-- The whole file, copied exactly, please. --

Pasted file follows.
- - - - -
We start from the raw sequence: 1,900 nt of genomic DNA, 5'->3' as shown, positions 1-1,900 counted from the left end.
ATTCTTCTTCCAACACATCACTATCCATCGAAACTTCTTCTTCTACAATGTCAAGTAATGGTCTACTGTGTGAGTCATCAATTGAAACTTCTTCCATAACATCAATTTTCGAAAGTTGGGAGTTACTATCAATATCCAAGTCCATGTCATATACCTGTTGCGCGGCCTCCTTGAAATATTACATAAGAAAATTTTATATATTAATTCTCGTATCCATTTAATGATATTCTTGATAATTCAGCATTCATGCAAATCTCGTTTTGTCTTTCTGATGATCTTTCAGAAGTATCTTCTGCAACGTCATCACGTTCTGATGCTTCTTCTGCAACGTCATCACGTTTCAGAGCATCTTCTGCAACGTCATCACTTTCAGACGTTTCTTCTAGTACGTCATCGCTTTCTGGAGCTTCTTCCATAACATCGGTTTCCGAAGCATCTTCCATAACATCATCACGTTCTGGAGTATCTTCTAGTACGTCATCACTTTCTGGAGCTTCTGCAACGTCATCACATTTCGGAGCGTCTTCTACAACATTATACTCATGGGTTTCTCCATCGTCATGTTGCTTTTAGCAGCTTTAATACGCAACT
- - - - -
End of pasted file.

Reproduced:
We start from the raw sequence: 1,900 nt of genomic DNA, 5'->3' as shown, positions 1-1,900 counted from the left end.
ATTCTTCTTCCAACACATCACTATCCATCGAAACTTCTTCTTCTACAATGTCAAGTAATGGTCTACTGTGTGAGTCATCAATTGAAACTTCTTCCATAACATCAATTTTCGAAAGTTGGGAGTTACTATCAATATCCAAGTCCATGTCATATACCTGTTGCGCGGCCTCCTTGAAATATTACATAAGAAAATTTTATATATTAATTCTCGTATCCATTTAATGATATTCTTGATAATTCAGCATTCATGCAAATCTCGTTTTGTCTTTCTGATGATCTTTCAGAAGTATCTTCTGCAACGTCATCACGTTCTGATGCTTCTTCTGCAACGTCATCACGTTTCAGAGCATCTTCTGCAACGTCATCACTTTCAGACGTTTCTTCTAGTACGTCATCGCTTTCTGGAGCTTCTTCCATAACATCGGTTTCCGAAGCATCTTCCATAACATCATCACGTTCTGGAGTATCTTCTAGTACGTCATCACTTTCTGGAGCTTCTGCAACGTCATCACATTTCGGAGCGTCTTCTACAACATTATACTCATGGGTTTCTCCATCGTCATGTTGCTTTTAGCAGCTTTAATACGCAACT